DC Circuit Remands USEPA’s 2006 PM2.5 NAAQS

March 3, 2009

On February 24, 2009, the United States Court of Appeals for the District of Columbia issued its long-awaited ruling on the U.S. EPA’s Final Rule on National Ambient Air Quality Standards for Particulate Matter, 71 Fed. Reg. 61143 (October 17, 2006), remanding the standards for fine particulates (PM2.5) and rejecting all other challenges. The Court criticized the EPA for disregarding the recommendations of its staff and its own Clean Air Scientific Advisory Committee on fine particulates and found that the EPA failed to justify its departure from those recommendations. The Court chose not to vacate the remanded rules so that some protection for fine particulates would remain in place.

In granting in part the petitions for review of the primary PM2.5 standard brought by several states and environmental groups, the Court concluded that EPA failed to adequately explain why the annual standard of 15 μg/m3 of fine particulates would be sufficient to protect the public health within an adequate margin of safety. The Court delved deeply into the scientific studies in the record to find that the EPA inappropriately rejected its internal findings and needed a better response to the technical arguments raised against the standard. Yet, the Court denied the same petitions insofar as they sought review of the Agency’s analysis of the long-term mortality studies and the Agency’s decision not to rely on the risk assessment. The Court specifically allowed the current annual standard to remain in place during the Agency’s reconsideration so as to not “sacrifice such protection as it now provides.”

The Court also remanded for further review EPA’s secondary standard for PM2.5, finding the Agency’s decision to set secondary PM standard identical to the primary NAAQS was contrary to § 7409(b)(2) of the Clean Air Act. Again, the Court thoroughly evaluated various scientific studies in the record to determine that the EPA improperly concluded that the primary NAAQS would prevent adverse effects on visibility and therefore be sufficient for a secondary NAAQS as well.

The Court denied the petitions for review of the primary daily standards for coarse PM, (PM10), brought by the industry groups. The Court also denied the environmental groups’ petition for review of the Agency’s revocation of the primary annual standard for coarse PM because the Court determined that the EPA reasonably decided that an annual coarse PM standard was not necessary because of the controls on fine particulates.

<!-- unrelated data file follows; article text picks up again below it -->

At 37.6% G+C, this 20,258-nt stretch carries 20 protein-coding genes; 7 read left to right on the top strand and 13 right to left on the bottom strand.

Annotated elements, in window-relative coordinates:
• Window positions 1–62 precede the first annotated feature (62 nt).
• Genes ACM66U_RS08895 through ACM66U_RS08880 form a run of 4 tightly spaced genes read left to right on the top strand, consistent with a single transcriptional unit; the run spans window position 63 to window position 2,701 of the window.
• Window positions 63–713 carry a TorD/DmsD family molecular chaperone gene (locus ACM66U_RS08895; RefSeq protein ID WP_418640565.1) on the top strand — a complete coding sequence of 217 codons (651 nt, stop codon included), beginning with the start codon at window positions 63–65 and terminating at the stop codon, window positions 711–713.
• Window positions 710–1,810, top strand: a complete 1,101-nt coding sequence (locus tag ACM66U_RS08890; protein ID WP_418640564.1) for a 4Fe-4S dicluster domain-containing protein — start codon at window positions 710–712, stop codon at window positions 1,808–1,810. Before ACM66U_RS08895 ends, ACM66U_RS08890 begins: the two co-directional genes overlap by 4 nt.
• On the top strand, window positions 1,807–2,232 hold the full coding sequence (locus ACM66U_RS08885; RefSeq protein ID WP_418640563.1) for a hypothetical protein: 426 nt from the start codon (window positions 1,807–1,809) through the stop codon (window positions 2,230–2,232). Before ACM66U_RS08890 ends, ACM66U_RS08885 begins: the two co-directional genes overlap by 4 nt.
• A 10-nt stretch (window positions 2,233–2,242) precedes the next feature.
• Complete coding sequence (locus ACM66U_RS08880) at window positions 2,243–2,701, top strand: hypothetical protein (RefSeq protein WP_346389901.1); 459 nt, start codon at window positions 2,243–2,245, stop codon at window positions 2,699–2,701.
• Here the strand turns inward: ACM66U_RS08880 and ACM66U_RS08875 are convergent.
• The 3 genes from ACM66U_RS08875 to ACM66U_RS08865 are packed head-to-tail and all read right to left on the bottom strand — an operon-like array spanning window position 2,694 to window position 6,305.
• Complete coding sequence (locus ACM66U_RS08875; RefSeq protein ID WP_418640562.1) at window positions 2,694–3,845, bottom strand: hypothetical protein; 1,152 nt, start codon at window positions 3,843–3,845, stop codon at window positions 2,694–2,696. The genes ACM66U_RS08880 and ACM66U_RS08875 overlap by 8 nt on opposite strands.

The Court’s ruling is another resounding regulatory defeat for the Bush EPA and another example of the DC Circuit’s willingness to second guess EPA on highly technical issues. Although ostensibly operating under an arbitrary and capricious standard of review, the Court conducted a thorough review of the technical record and placed great weight on the fact that the EPA rejected its own internal technical reports. Environmental groups and states that support lower PM standards believe that EPA’s reconsideration of the rule could result in lower standards rather than the EPA seeking to find better justifications for its earlier decision.

The PM rule reconsideration will be of great interest to all potential stakeholders. More than 120,000 comments were received by EPA from members of the public and various interested groups on the current revisions to the PM NAAQS. But, with no timeframe for Agency reconsideration set, the current rule could remain in place for months if not years to come. Since the rule was not vacated, state SIPs adopting the PM2.5 rule will remain in effect, leaving significant uncertainty for operators of facilities subject to the rule. Regardless of the timing of its reconsideration, the EPA will be required to publish another notice of proposed rulemaking or similar notice which will provide industry and other members of the public an opportunity for further input into the revisited PM standards. In the meantime, many state SIP demonstrations based on the remanded PM2.5 standard are still pending approval at EPA and may be left in regulatory limbo.

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